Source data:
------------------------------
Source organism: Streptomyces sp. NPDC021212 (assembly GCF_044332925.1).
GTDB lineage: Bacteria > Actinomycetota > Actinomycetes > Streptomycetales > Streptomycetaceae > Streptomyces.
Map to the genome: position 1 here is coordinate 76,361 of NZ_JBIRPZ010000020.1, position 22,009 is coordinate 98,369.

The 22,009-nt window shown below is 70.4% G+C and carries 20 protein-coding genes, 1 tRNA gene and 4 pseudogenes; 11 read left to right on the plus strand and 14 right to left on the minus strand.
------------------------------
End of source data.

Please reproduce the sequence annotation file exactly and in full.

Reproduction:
Source organism: Streptomyces sp. NPDC021212 (assembly GCF_044332925.1).
GTDB lineage: Bacteria > Actinomycetota > Actinomycetes > Streptomycetales > Streptomycetaceae > Streptomyces.
Map to the genome: position 1 here is coordinate 76,361 of NZ_JBIRPZ010000020.1, position 22,009 is coordinate 98,369.

The 22,009-nt window shown below is 70.4% G+C and carries 20 protein-coding genes, 1 tRNA gene and 4 pseudogenes; 11 read left to right on the plus strand and 14 right to left on the minus strand.